The Senate is expected to vote on the budget resolution by Friday night.
Speaking a few hours before Wednesday’s vote, Melinda Pierce, a lobbyist on the Arctic issue for the Sierra Club, said there was no assurance that the Republicans could pass the budget resolution due to “a whole host of things” including proposed cuts in Medicaid spending.
ANWR drilling foes may be able to join forces with other opponents of budget cuts to defeat the budget resolution, she suggested. And she added, “definitely litigation is a tool still available to us way down the line” to prevent drilling in ANWR.

In the next two days, Democrats also may try to attach an amendment to the resolution that could derail the budget plan when Senate negotiators meet with their House counterparts next month to devise a compromise blueprint.

Last year, Sen. Russ Feingold, D-Wis., was able to attach to the budget resolution a spending limitation amendment which resulted in deadlock with the House; thus the Senate never passed a budget resolution last year. Potential snags This year Feingold has re-introduced his amendment. And the Medicaid amendment also poses a potential problem for proponents of drilling.

Murkowski indicted she’d urge senators to vote against amendments that would jeopardize the budget resolution and thus ANWR drilling. “I’ve got a very vested interest in making sure that we’ve got a successful budget.”

On the vote on a Democratic-sponsored amendment to ban ANWR drilling, seven Republican senators voted with most Democrats for the drilling ban. The Republicans were:
Lincoln Chafee of Rhode Island; Norm Coleman of Minnesota; Susan Collins and Olympia Snowe of Maine; Mike DeWine of Ohio; John McCain of Arizona (always liked John); and Gordon Smith of Oregon. Three Democrats voted against the drilling ban: Sens. Daniel Akaka and Daniel Inouye of Hawaii and Mary Landrieu of Louisiana.

In comments after the vote, Energy Committee chairman Sen. Pete Domenici, a strong proponent of ANWR drilling, said the message to the American people was “It’s time to wake up. The United States is in a terrible crisis. I don’t know how we can make the point that we are so vulnerable. … To be almost 70 percent dependent on oil from overseas is a crisis, a crisis waiting to befall America.” (Well hell, it seems like we are in war to get control of how we want things run)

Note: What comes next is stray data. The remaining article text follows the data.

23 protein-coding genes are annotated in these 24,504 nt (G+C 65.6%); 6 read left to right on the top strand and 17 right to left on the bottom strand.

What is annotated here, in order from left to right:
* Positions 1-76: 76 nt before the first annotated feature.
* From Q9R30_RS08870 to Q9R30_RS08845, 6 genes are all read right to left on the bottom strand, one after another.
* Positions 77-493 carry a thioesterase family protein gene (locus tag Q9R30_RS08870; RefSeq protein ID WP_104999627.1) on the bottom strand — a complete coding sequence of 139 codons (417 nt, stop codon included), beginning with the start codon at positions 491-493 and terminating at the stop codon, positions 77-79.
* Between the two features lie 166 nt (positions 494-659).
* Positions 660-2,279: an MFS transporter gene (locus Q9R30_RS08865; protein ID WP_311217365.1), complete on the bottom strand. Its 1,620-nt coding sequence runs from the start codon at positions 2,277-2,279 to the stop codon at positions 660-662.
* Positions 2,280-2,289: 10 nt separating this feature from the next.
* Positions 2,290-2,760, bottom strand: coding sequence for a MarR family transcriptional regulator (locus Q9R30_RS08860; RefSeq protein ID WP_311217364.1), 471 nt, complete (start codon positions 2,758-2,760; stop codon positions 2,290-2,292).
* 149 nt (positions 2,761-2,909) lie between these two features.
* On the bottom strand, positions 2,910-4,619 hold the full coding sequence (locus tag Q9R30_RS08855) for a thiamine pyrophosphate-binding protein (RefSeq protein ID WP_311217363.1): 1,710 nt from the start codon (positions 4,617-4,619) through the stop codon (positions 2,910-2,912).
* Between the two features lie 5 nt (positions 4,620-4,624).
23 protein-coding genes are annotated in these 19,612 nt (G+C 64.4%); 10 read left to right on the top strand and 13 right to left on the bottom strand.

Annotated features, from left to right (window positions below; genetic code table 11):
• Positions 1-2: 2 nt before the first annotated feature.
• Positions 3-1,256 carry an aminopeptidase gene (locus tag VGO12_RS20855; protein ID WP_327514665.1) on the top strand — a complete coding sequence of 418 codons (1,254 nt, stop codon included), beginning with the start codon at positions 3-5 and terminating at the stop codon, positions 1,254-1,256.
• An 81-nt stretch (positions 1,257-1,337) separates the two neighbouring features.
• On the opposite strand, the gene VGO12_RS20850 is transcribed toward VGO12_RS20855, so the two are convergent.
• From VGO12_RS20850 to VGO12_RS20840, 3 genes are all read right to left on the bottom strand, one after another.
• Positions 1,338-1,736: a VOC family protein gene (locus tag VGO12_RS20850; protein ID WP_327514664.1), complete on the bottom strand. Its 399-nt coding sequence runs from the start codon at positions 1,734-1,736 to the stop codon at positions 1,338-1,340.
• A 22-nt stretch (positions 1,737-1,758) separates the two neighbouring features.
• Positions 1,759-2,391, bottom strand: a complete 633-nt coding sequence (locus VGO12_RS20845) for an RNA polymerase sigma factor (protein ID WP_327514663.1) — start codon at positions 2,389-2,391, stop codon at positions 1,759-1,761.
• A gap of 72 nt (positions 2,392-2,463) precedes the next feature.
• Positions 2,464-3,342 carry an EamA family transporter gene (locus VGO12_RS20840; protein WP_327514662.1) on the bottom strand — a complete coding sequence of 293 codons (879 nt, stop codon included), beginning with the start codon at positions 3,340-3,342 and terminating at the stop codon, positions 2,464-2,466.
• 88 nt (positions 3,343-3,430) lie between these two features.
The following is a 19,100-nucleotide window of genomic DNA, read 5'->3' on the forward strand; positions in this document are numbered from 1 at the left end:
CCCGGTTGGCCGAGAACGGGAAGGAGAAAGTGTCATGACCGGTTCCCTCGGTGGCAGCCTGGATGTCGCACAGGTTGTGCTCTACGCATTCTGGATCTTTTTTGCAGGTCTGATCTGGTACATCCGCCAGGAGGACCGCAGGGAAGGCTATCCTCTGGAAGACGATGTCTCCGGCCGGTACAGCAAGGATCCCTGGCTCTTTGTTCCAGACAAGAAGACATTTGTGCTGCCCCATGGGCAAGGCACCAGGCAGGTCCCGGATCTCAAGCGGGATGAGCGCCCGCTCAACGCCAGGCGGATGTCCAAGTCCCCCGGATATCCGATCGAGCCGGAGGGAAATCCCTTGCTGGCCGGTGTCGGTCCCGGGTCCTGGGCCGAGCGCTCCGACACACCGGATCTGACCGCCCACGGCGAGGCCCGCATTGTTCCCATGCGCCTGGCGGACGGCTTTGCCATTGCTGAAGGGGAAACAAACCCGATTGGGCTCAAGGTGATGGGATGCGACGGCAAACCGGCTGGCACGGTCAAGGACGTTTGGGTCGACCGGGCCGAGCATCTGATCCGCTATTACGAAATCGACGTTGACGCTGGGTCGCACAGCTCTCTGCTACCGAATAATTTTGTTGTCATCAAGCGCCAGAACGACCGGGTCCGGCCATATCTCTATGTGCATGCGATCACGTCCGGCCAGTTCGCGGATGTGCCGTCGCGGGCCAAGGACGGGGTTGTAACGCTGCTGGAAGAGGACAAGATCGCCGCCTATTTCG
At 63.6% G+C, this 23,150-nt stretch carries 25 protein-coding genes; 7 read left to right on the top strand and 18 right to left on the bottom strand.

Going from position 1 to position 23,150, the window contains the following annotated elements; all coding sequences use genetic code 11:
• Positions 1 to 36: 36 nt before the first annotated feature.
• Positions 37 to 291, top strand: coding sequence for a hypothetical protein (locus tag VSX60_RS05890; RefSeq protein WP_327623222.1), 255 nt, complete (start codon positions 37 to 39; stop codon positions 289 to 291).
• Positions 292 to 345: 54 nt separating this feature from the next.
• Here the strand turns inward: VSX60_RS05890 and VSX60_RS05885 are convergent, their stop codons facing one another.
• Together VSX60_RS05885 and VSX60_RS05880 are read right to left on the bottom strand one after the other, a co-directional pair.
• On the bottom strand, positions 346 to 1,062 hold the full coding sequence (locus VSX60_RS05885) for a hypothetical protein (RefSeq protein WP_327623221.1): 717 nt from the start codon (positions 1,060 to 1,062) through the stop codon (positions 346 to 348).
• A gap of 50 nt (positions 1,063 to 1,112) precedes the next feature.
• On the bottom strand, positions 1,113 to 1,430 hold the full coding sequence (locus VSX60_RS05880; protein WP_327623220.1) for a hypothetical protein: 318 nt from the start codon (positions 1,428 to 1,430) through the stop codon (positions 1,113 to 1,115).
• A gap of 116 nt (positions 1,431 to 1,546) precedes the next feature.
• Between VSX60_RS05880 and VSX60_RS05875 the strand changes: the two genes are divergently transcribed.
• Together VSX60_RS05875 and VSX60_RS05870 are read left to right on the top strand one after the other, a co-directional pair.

Interior Secretary Gale Norton said allowing drilling in ANWR ought not to be seen as a precedent for allowing drilling elsewhere. (And it kills me to know this)
“ANWR needs to be judged on its own merits,” she said. “There are people who have said, ‘if you go into ANWR, you’re going to be going into all the parts of wilderness areas in this country.’ That is clearly not true. … People have said if you go into ANWR there are going to be drilling rigs right off the beaches of Florida. That is clearly not the case. The president has ordered a moratorium that will protect Florida waters.”

But for newly-elected Republican Sen. Mel Martinez of Florida, the concern about Florida's Gulf Coast waters was a factor in his ANWR vote. Martinez said he had persuaded the White House to send a letter saying that the moratorium on oil drilling off Florida's coast would be extended from 2007 to 2012. "I don't know if it was a legitimate concern, but it was an issue being raised by those who wanted me to vote against ANWR," Martinez said. Referring to the moratorium extension, he said, "I worked very hard to make it happen." Martinez said he had not made his final decision on ANWR prior to getting the White House letter on moratorium extension. He will introduce a bill to make the moratorium on Florida Gulf Coast drilling permanent.
Democrats protested both the idea of drilling in ANWR and the budget procedure Republicans used to authorize drilling there.

Threat to other areas?“It is our duty as elected officials to fight to commit the federal government to recognize some of America’s pristine lands as ‘off limits’ to development,” said Sen. Ken Salazar, D-Colo., after the vote. “There are lands in our nation with pristine value we should protect: the Arctic National Wildlife Refuge is one of them.” Opening ANWR to drilling would, he said, “set an ominous precedent. Coloradans and Americans alike should know that once this door is unlocked it will be that much easier to unhinge the protections of every refuge from the Alamosa Natural Wildlife Refuge in my home San Luis Valley to the Florida Everglades Wildlife Refuge.” There is a lot of information here that I think is useful. Check out this site for more information against the drilling. There is a template to send your senator an email.